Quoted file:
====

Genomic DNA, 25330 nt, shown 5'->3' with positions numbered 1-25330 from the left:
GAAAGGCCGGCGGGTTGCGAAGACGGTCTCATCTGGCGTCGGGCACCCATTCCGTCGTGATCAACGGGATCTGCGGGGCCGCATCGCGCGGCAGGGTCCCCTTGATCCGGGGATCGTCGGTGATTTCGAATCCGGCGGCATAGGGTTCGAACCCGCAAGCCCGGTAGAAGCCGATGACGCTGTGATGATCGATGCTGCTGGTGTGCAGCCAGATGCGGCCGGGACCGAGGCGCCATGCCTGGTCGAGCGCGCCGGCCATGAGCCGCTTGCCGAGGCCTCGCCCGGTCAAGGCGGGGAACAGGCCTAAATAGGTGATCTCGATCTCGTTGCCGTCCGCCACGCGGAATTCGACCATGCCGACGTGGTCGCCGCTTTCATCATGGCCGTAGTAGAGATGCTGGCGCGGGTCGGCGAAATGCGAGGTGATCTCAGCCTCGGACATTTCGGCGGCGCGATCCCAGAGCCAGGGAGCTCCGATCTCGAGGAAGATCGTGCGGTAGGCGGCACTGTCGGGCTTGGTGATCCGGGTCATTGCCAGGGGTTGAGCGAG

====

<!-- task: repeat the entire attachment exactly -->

Genomic DNA, 25330 nt, shown 5'->3' with positions numbered 1-25330 from the left:
GAAAGGCCGGCGGGTTGCGAAGACGGTCTCATCTGGCGTCGGGCACCCATTCCGTCGTGATCAACGGGATCTGCGGGGCCGCATCGCGCGGCAGGGTCCCCTTGATCCGGGGATCGTCGGTGATTTCGAATCCGGCGGCATAGGGTTCGAACCCGCAAGCCCGGTAGAAGCCGATGACGCTGTGATGATCGATGCTGCTGGTGTGCAGCCAGATGCGGCCGGGACCGAGGCGCCATGCCTGGTCGAGCGCGCCGGCCATGAGCCGCTTGCCGAGGCCTCGCCCGGTCAAGGCGGGGAACAGGCCTAAATAGGTGATCTCGATCTCGTTGCCGTCCGCCACGCGGAATTCGACCATGCCGACGTGGTCGCCGCTTTCATCATGGCCGTAGTAGAGATGCTGGCGCGGGTCGGCGAAATGCGAGGTGATCTCAGCCTCGGACATTTCGGCGGCGCGATCCCAGAGCCAGGGAGCTCCGATCTCGAGGAAGATCGTGCGGTAGGCGGCACTGTCGGGCTTGGTGATCCGGGTCATTGCCAGGGGTTGAGCGAG